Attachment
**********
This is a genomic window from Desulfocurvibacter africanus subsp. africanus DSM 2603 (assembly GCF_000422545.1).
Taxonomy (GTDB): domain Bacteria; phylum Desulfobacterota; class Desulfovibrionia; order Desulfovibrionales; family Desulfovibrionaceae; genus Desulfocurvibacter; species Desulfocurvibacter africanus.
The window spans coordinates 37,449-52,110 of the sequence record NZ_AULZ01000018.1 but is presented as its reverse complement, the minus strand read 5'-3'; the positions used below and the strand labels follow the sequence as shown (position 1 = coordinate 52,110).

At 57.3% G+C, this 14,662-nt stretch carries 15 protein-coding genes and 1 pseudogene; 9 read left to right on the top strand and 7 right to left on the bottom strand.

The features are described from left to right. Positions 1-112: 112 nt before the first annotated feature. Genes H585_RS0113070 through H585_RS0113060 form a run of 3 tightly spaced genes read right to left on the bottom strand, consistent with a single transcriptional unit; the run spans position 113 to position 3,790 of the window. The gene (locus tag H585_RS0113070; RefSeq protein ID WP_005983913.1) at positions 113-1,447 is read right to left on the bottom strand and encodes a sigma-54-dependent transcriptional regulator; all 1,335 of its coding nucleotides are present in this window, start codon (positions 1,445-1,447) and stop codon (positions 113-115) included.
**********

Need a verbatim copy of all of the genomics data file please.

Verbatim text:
This is a genomic window from Desulfocurvibacter africanus subsp. africanus DSM 2603 (assembly GCF_000422545.1).
Taxonomy (GTDB): domain Bacteria; phylum Desulfobacterota; class Desulfovibrionia; order Desulfovibrionales; family Desulfovibrionaceae; genus Desulfocurvibacter; species Desulfocurvibacter africanus.
The window spans coordinates 37,449-52,110 of the sequence record NZ_AULZ01000018.1 but is presented as its reverse complement, the minus strand read 5'-3'; the positions used below and the strand labels follow the sequence as shown (position 1 = coordinate 52,110).

At 57.3% G+C, this 14,662-nt stretch carries 15 protein-coding genes and 1 pseudogene; 9 read left to right on the top strand and 7 right to left on the bottom strand.

The features are described from left to right. Positions 1-112: 112 nt before the first annotated feature. Genes H585_RS0113070 through H585_RS0113060 form a run of 3 tightly spaced genes read right to left on the bottom strand, consistent with a single transcriptional unit; the run spans position 113 to position 3,790 of the window. The gene (locus tag H585_RS0113070; RefSeq protein ID WP_005983913.1) at positions 113-1,447 is read right to left on the bottom strand and encodes a sigma-54-dependent transcriptional regulator; all 1,335 of its coding nucleotides are present in this window, start codon (positions 1,445-1,447) and stop codon (positions 113-115) included.